The pilot had also flown helicopters and airplanes while serving various branches of the United States Armed Forces. Most recently, he flew Lockheed C-130 airplanes for the Air National Guard. His total military flight time was reported as 5,055.4 hours.
The airplane was an American Champion model 8KCAB “Super Decathlon”, bearing serial number 962-2004. The airplane was a single-engine, high wing, strut braced monoplane with a conventional (tail-dragger) landing gear arrangement. The airplane was configured to seat two occupants in a tandem seating arrangement. The fuselage was constructed predominately of welded steel tubing with a fabric covering. The wings had an aluminum structure covered with fabric. The airplane was powered by a Lycoming AEIO-360 engine rated to produce 180 horsepower. The airplane’s most recent annual inspection was completed on December 5, 2011.
At 1153, the weather conditions at MRT were: Calm wind; scattered clouds at 1,200 feet agl, overcast clouds at 2,200 feet agl; 10 miles visibility; temperature 6 degrees Celsius; dew point 2 degrees Celsius; altimeter setting 30.12 inches of mercury.
MRT was located about 1 mile southeast of the town of Marysville, Ohio, at an elevation of 1,021 feet above mean sea level (msl). The airport had a single runway, 9/27, that was 4,218 feet long and 75 feet wide and was constructed of asphalt. An aerobatic practice area was located south of the runway. The practice area was defined as a block of airspace 3,300 feet long by 3,300 feet wide and from the surface up to 3,979 feet agl (5,000 feet msl), located within one statute mile of MRT runway 9/27.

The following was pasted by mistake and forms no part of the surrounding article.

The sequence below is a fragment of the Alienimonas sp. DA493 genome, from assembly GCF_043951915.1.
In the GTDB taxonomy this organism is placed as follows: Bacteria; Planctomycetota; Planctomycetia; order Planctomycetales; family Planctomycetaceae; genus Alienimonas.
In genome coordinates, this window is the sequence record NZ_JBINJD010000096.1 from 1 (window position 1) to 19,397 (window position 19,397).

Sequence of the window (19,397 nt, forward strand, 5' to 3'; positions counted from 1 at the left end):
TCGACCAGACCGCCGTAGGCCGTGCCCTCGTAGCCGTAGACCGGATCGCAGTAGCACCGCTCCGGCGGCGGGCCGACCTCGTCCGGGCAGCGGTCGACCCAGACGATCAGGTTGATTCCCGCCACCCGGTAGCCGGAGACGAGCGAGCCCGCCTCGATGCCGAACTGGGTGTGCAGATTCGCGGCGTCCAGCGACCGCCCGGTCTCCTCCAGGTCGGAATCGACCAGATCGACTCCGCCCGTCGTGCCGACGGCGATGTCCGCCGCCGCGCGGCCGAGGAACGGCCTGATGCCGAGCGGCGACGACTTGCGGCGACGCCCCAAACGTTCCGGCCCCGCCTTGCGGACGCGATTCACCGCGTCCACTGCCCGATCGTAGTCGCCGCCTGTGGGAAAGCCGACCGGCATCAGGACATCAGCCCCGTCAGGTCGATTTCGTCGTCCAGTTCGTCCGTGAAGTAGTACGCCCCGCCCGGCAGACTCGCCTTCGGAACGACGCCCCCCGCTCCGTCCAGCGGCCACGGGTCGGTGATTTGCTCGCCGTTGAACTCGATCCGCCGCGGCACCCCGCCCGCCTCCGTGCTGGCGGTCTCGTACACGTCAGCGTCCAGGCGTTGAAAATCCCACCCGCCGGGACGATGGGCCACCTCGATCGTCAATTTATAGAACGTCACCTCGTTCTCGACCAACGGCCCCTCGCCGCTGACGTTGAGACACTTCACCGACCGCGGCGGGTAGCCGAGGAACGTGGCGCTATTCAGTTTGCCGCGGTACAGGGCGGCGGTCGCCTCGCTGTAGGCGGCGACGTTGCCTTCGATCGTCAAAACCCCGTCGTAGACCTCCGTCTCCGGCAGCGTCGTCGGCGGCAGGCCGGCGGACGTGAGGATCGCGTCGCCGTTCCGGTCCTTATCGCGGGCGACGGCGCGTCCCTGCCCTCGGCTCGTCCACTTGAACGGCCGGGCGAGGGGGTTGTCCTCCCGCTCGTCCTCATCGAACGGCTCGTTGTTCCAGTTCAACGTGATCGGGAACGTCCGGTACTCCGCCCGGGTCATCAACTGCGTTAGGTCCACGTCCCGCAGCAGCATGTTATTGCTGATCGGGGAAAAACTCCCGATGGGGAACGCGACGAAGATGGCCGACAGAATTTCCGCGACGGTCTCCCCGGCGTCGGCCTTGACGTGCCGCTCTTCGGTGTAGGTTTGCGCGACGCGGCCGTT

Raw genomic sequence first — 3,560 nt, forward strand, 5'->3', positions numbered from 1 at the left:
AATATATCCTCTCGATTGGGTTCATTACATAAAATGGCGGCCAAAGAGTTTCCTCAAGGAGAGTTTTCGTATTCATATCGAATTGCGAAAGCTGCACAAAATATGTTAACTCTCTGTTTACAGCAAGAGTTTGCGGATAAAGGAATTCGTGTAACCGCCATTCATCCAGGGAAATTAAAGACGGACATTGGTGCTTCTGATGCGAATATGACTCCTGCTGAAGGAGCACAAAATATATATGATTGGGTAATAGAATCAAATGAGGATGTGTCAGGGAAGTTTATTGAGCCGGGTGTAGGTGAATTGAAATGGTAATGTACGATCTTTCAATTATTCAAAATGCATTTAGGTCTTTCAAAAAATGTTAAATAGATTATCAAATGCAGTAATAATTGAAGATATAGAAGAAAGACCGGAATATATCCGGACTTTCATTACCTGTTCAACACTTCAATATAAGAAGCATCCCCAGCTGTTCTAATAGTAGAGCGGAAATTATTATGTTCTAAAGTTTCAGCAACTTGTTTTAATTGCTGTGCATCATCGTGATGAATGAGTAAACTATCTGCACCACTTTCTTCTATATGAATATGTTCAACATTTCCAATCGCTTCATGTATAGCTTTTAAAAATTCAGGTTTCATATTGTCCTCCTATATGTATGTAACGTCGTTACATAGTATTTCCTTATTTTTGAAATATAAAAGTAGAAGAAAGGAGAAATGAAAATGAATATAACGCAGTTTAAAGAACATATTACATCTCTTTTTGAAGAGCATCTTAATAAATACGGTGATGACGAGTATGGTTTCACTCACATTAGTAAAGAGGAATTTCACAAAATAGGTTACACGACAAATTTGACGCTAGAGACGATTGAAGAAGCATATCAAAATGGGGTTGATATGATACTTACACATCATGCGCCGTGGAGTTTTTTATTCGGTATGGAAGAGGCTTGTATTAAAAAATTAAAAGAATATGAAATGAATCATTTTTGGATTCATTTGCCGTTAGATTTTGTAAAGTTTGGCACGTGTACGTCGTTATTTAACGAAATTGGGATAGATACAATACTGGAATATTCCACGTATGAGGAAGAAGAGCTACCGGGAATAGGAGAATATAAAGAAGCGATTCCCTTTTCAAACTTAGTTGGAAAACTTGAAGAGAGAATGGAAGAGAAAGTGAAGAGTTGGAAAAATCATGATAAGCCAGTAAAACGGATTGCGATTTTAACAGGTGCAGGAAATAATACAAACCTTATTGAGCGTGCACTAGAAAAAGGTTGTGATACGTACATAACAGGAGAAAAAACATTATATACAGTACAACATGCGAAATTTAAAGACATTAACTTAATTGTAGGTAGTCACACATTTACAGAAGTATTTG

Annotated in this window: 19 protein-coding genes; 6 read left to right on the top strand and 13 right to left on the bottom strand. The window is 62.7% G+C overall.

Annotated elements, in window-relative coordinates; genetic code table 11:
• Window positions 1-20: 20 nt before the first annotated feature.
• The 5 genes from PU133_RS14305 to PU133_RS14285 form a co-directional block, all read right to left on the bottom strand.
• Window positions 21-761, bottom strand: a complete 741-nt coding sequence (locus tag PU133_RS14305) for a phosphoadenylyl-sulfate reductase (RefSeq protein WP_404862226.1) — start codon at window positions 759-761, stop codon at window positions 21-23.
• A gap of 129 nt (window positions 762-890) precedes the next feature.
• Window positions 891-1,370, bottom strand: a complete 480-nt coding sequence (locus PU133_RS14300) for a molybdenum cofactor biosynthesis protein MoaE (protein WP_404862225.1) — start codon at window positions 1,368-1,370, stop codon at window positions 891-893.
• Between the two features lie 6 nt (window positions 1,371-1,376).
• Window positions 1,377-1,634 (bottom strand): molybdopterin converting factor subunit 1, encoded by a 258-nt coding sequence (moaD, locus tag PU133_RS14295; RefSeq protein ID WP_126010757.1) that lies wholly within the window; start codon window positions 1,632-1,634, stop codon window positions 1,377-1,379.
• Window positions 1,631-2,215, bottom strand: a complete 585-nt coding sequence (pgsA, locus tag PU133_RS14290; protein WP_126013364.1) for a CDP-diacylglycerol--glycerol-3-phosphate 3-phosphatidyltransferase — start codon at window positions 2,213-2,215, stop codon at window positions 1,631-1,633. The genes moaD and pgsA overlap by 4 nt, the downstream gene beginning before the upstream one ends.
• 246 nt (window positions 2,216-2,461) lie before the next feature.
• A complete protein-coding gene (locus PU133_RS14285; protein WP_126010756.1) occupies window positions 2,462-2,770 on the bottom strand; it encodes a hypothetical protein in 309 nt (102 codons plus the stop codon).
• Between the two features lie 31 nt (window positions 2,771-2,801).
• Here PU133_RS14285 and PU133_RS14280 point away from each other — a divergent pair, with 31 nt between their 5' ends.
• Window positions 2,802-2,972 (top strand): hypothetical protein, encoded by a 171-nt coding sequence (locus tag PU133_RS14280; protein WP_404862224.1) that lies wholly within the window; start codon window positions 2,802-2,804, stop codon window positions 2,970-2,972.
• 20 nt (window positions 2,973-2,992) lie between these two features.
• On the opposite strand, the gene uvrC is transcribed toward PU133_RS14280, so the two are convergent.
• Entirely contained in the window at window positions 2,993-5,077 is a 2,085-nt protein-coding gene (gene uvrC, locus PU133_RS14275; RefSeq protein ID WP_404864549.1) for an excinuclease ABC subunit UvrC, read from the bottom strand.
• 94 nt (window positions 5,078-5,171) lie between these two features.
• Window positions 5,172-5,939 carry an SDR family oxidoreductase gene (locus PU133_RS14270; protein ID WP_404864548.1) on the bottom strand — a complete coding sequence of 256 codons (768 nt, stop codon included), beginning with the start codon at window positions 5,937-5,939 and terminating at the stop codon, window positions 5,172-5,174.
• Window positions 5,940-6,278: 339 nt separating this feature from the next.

WRECKAGE AND IMPACT INFORMATION
The airplane impacted the ground south of the runway in an approximate wings-level attitude. The landing gear was separated from the airplane. The right wing was separated and the left wing was partially separated at their inboard ends. The wings were displaced forward but remained located next to the fuselage. The ailerons remained attached to their respctive wing panels. The tail surfaces remained attached to the fuselage. The outboard end of the right elevator was bent upward and the top of the rudder was bent rearward. The horizontal and vertical stabilizers appeared undamaged. The forward fuselage was crushed rearward. The airplane was examined by Federal Aviation Administration inspectors. The airplane control system, engine and structural components exhibited no failures that could be attributed to a preimpact failure or malfunction.
MEDICAL AND PATHOLOGICAL INFORMATION
An autopsy of the pilot was performed at the Franklin County Morgue, on December 23, 2011. The autopsy findings attributed the cause of death to injuries received during the accident.
A Final Forensic Toxicology Fatal Accident Report, prepared by the FAA listed the following findings:
Atropine detected in Liver
Atropine detected in Blood (Cavity)
Atropine is a prescription anticholinergic agent and muscarinic antagonist. It is used to increase the heart rate by blocking vagal tone. Atropine is often used in emergency resuscitation efforts.
|Narrative Type: NTSB PROBABLE CAUSE NARRATIVE
|The pilot’s failure to maintain sufficient altitude from the terrain while performing low-level aerobatics.